For an in-depth history of Dutch and Native interactions in the Hudson Valley, download the "Dutch & Native Paper" to the left.
In 2022 the Town of Fishkill dedicated Michael Keropian's 8’ scale bronze statue to Sachem Daniel Nimham. The statue is an everlasting tribute to the last sachem of the Wappinger People. The statue is located at the “Arrowhead” intersection of routes 52 & 82 in East Fishkill, NY. This location is near where Daniel was said to be born and the artist reused a bronze plaque dedicated to him in 1937. Michael Keropian is a long-time Hudson Valley resident based in Carmel, NY.
Hudson River Valley National Heritage Area Brochure
This brochure provides an introduction to the Heritage Sites of the valley along with a comprehensive map of the region. Explore the 150-mile valley and discover its rich scenic, cultural, and recreational resources from Troy to Yonkers.
19th Century Painters: Hudson River School
From the 1820s through the end of the century, the natural wonders of the Hudson River Valley kindled one of the most significant achievements in the nation's cultural history-the development of a style of painting that expressed the American character. In 1825 the dramatic scenery of the Hudson River Valley inspired a young artist, Thomas Cole, to create the first paintings of the American landscape in the new, Romantic style. What began as a casual group of painters eager to capture the beauty of upstate New York grew to become a school of artists who traveled the country and even the world producing some of the masterpieces of American art. The paintings shown in this brochure can be seen in the Hudson River Valley at the indicated sites.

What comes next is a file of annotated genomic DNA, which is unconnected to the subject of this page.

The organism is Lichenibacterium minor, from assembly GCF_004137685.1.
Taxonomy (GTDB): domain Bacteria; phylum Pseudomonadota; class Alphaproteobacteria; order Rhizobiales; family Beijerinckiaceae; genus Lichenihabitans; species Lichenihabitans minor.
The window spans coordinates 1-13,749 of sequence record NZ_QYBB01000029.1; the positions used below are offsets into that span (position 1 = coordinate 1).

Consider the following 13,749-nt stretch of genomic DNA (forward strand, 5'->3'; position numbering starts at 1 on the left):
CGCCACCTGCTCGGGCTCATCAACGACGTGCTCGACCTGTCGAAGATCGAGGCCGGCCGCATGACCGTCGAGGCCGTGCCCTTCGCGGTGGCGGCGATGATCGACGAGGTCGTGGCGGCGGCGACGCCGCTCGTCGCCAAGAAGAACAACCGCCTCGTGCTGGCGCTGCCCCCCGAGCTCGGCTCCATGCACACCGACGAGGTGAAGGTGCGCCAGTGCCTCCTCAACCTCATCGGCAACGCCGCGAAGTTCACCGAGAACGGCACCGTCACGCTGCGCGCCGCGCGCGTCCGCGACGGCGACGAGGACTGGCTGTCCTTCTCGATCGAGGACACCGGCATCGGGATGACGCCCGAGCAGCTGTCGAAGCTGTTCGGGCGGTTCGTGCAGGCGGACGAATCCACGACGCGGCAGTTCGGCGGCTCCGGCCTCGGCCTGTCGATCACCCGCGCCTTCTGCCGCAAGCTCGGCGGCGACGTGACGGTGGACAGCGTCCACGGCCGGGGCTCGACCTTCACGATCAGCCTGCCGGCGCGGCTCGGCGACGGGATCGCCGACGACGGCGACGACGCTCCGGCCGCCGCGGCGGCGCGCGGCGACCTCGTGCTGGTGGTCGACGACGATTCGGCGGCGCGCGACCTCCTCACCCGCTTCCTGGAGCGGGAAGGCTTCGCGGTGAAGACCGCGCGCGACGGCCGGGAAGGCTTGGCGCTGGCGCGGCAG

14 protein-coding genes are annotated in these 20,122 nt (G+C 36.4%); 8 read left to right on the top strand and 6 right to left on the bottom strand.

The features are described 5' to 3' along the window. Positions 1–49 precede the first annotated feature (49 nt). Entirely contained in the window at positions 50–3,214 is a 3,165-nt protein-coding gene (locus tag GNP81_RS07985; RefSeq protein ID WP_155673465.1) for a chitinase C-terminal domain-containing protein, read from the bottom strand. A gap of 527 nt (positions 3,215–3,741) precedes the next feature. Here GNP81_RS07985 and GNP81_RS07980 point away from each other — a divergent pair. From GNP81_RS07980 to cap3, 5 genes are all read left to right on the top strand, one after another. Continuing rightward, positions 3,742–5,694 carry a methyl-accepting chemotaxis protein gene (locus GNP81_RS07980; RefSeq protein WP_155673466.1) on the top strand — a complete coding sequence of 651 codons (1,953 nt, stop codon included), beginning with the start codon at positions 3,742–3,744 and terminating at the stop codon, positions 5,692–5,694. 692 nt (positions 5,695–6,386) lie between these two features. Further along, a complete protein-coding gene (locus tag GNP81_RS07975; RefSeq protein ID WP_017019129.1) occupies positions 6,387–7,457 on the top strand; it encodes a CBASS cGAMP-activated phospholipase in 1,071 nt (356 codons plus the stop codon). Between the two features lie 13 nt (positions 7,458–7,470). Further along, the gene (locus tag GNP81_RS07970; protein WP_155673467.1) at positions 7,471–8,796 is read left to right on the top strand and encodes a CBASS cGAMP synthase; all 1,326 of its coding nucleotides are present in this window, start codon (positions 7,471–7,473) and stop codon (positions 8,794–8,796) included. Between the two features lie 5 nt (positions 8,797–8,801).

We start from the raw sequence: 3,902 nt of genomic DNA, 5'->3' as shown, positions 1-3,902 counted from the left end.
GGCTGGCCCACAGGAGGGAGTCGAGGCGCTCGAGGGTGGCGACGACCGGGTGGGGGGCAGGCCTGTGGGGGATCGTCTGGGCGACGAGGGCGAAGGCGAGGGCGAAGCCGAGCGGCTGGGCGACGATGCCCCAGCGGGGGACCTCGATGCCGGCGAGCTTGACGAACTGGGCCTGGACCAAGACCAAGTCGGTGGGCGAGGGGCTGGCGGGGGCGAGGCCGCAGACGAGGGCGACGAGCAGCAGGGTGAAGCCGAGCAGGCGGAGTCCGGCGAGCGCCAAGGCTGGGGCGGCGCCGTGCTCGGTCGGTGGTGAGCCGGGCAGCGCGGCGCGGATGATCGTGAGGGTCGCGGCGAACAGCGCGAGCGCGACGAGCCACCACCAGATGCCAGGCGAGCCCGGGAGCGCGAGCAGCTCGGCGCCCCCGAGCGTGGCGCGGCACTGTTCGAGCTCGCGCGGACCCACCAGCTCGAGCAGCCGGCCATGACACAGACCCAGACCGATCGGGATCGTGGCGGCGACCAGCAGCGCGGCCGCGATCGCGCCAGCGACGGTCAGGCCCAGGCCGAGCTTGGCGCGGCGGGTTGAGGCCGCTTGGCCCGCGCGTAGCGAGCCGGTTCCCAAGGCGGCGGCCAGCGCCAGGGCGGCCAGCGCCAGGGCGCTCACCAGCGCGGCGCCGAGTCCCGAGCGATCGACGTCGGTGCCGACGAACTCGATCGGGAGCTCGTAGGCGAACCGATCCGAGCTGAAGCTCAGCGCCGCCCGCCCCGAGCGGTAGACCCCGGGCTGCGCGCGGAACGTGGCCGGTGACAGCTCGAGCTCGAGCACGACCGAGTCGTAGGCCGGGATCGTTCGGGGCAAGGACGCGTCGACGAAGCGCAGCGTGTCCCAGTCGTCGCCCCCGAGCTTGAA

"Windows on History" Train Guide
The wealth of historic, cultural, and natural resources in the Hudson River Valley affords every traveler the opportunity for a unique and memorable experience. One of the best opportunities for a memorable experience is Amtrak’s passenger rail service between New York City’s Pennsylvania Station and the Capital District’s Albany-Rensselaer Station. Traveling along the eastern bank of the Hudson River, this route offers rare and magnificent views of some of the most significant state and national resources. This route is not only one of the most popular in the nation, but the most highly traveled route in New York State, attracting a diverse ridership.
With this in mind, the Hudson River Valley National Heritage Area is pleased to present “Windows on History: Exploring the Hudson River Valley National Heritage Area.” This guide was produced in partnership with New York By Rail and I Love New York.
Through narratives, historic depictions, and photos taken from the perspective of passengers on the train, this guide educates rail passengers traveling through the Hudson River Valley about the resources they see out their windows. This guide provides information about the surrounding communities and historic sites located nearby as well as an account of transportation history in the region. As you learn more about the nationally-significant resources of the Hudson River Valley, you will be encouraged to explore the region and take advantage of all it has to offer.